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4 September 2008

“My dreams are not important to anyone”

'Our first night in Yarl's Wood was just terrible. We couldn't eat and we couldn't sleep. There were

By Staff Blogger

Jasmine came to the UK with her mother from Cameroon in 2002, when she was seven years old. Her mother had been imprisoned in Cameroon because of the political activities of her husband. But their first asylum application was made with Jasmine’s stepfather, and automatically refused when his was refused, even though they were no longer living with him. They were held in Yarl’s Wood for two months and taken to the airport for deportation on one occasion. After they were released from Yarl’s Wood, the case was heard again and they were given leave to remain in the UK.

My name is Jasmine and I’m 13 years old. I live with my mum and my little sister, Jessica, who is five years old. I was 12 when all this happened, and my sister was only four. Well, it all started one morning. My best friend was sleeping over at our flat in Middlesbrough, and we were having fun just like other kids. I knew my mum was worried about our stepdad finding us, but I didn’t know she also had something else on her mind. I didn’t know about our asylum case.

I was asleep when I heard a noise. I thought it was Mum coming from the shop or something, so I went back to sleep. But after a while I heard my mum crying, so my friend and I went to check what was going on. I saw a policeman stood in front of my bedroom door. He said to me, “Do you know why I’m here?” I said no in a confused way. He said, “I’m here because your mum’s asylum case got refused.” I still didn’t get it. Then I saw my mum crying her eyes out and rolling on the floor.

Then he asked me to go and pack my things because we are going to a family centre. I asked, how long for? He said he didn’t know. I asked him, can I have a shower first, and he told me that there was no time and I had to be quick and pack some of my things and my little sister’s things as well. They took us into a van. It was like a dream, or as if they were making a sad movie. Me and my mum were crying, and I reached out to hug her and tried not to cry for my little sister’s sake.

The van was nasty and smelly. There were bars and glass separating them from us: it was like we were some kind of disease. We were driving for hours and they were in front laughing and acting like there was nothing wrong.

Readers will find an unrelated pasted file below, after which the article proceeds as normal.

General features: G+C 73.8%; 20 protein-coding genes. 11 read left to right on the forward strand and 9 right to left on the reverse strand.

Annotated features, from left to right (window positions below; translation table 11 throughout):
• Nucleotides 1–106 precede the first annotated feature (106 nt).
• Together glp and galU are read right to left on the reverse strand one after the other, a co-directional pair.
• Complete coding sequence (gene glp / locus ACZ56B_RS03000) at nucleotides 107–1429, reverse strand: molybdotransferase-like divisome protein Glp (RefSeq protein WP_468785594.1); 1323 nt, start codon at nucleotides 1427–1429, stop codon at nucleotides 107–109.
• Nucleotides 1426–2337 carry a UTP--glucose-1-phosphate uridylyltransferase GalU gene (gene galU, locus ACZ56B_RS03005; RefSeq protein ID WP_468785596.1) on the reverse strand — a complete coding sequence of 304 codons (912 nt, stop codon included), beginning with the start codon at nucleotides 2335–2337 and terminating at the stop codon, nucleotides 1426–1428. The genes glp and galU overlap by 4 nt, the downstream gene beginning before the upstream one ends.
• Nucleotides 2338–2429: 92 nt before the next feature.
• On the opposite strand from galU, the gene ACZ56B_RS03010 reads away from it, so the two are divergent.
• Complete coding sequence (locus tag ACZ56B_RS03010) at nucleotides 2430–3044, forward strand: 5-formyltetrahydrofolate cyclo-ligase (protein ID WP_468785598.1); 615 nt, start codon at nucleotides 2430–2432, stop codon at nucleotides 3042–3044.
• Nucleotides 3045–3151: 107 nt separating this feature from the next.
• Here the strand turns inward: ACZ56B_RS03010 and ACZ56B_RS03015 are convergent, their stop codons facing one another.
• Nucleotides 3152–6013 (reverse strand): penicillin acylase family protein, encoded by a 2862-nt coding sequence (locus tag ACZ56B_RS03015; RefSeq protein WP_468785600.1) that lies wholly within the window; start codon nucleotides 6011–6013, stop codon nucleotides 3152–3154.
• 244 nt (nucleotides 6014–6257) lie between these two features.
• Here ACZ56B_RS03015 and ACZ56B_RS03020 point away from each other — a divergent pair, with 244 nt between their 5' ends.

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Then my mum start talking and saying things to me – that if she died I must never forget that I had a mother that loved me, that she did everything to save me from the horrible life that she had, and that me and my sister must always love each other because that is the only thing we might have left in this world. Then she was all quiet, and then I saw she was trying to kill herself. She had the seat belt around her neck and she was trying to choke herself. I had to bang on the glass then and they did stop the van for a bit.

Our first night in Yarl’s Wood was just terrible. We couldn’t eat and we couldn’t sleep. There were special people there to look after my mum to stop her trying to kill herself again. I thought, if you are scared she will die, why won’t you let us stay in this country? Because if she goes back to Cameroon she will die.

As the weeks went by I was asking myself: Are we going to stay in there for the rest of our lives? I was sitting in those rooms all day with no proper air to breathe. One day they took us to the airport to send us back to Cameroon. They put my mum on the aeroplane and put handcuffs on her. They told her they would inject her to make her sleep if she made a fuss. But I stood outside the plane and started screaming. I wasn’t going to go to that place where I knew we would not be safe and in the end, they took us off the plane because I made so much noise. They took us back to Yarl’s Wood and then after that my mum managed to get a judicial review put through. After we were released we got leave to remain. But I don’t think I can ever forget what happened to us there.

You don’t know how it feels to be a kid full of dreams and to feel that nobody cares, that the dreams are not important to anyone. My little sister Jessica is four years old. You think, well, she won’t understand, but in her world Jessica knew what was happening. She told my mum she hated the police because, “One morning they came to arrest us and you started to cry.” She said to my mum, “When I will be old I will fight for you, I will fight for you when they come to arrest you again.”

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